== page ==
The economic prosperity that lies untapped in Africa can only be harnessed through the adoption of the digital economy. There are two things involved. There is an increasingly digitised global economy where it is predicted by the World Economic Forum that 70% of the new value created over the coming decade will be based on digitally-enabled platform business models and then there is Africa, a continent that is erroneously referred to as one country by some westerners whose togetherness and collaboration has the power to reduce a continental-wide poverty less than 30 million people. By 2025, an IFC report estimated that digital businesses could add $180 billion to the continent’s GDP.
What does the digital economy have to offer? Is this real change or is it just talk and what is the digital economy?
The digital economy is the future. It consists not just of startups, venture capital and mobile financing. It is global trade through more digitised means, the reduction of fuel emissions due to smarter cars and gadgets using the Internet of Things (IoT). It is the massive reduction in malaria cases due to more efficient healthcare that uses technology to innovate and attract body and mental prosperity. A digital economy penetrates all aspects of society and forms sectors that the world revolves by i.e health tech, fintech, prop tech, legal tech, e-commerce: E-business, agri tech, ed tech, IoT and so on. The digital economy is the mother of innovation in these sectors which births economic prosperity.
This article will share the pillars of a digital economy, the journey so far in Africa and considers what may be missing to harness the benefits that lie in this future.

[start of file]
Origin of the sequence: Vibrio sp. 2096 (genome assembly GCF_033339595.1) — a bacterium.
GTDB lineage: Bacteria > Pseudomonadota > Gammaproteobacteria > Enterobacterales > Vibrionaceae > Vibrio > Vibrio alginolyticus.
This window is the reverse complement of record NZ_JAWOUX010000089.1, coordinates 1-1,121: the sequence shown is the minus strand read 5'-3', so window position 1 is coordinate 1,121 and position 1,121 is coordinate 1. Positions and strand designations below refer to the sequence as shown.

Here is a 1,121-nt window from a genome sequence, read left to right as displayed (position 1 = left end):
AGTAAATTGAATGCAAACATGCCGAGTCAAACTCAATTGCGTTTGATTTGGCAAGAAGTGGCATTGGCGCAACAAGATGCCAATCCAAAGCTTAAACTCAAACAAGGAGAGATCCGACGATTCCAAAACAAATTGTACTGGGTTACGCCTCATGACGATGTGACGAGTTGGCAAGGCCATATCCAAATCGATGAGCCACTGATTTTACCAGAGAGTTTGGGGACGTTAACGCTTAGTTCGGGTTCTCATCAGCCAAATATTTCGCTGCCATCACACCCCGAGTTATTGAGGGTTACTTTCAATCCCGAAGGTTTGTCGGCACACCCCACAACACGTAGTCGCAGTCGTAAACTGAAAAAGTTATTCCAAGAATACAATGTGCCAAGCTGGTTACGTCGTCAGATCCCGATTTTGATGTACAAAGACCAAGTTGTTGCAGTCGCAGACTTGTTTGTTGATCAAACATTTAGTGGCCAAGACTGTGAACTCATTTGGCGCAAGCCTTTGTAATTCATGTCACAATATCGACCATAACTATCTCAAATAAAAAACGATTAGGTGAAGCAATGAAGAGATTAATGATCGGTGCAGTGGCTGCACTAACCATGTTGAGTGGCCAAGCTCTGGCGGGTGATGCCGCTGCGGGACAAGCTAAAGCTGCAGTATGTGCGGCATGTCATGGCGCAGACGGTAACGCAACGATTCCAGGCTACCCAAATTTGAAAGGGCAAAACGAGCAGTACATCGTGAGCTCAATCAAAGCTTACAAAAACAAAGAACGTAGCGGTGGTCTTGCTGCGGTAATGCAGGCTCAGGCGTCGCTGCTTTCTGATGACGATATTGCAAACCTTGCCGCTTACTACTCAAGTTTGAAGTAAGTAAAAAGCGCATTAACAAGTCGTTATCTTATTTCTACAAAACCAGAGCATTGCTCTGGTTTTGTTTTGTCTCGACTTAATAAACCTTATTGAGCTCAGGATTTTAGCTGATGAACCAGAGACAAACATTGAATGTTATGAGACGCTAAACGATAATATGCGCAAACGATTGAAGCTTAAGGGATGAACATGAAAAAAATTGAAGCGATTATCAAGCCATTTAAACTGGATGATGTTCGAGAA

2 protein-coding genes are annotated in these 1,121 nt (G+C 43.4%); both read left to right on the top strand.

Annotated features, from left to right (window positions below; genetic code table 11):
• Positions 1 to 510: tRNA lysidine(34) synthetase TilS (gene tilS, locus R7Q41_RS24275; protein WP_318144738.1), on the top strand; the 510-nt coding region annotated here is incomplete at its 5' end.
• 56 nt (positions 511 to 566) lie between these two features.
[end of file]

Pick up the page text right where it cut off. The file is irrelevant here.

The Pillars of a digital economy
- Digital Education and skills
By fostering digital skills through education and training, individuals acquire the necessary competencies to thrive in the digital landscape. Ethical considerations play a vital role in the digital workforce, ensuring responsible decision-making regarding privacy, data security, algorithmic biases, and emerging technologies. Integrating socio-cultural values into digital education promotes inclusivity, diversity, and equitable access to opportunities.
An ethically conscious and culturally sensitive digital workforce contributes to sustainable and responsible innovation. Long-term benefits include the development of trustworthy digital products and services aligned with societal needs. By bridging the digital divide, a digitally skilled workforce reduces inequalities and promotes broader access to the digital economy.
- Digital financial services
According to the World Bank Global Findex report, 65% of the adult population in the poorest developing countries still lack access to a formal bank account, and only 20% use a formal financial institution to save. Digital financial services are important because most of the world’s conversations and creations are for a better use and flow of money. Digital financial inclusion as a basis of a digital economy is also important because it removes geographical and market barrier.
- Digital Infrastructure
Digital services can be fully harnessed by leveraging the vital input of digital infrastructure, enabling individuals as well as the private sector and public sector to come online. Digital infrastructure encompasses several key components, including high-speed internet and internet exchange points for connectivity, mobile devices, computers, sensors, voice-activated devices. Geospatial instruments, machine-to-machine communications, and vehicle-to-vehicle communications for the IoT, as well as data centres and cloud platforms for data storage. Ensuring users have access to reliable and meaningful connectivity plays a pivotal role in fostering the flourishing of the digital economy.
- Digital business and innovative entrepreneurship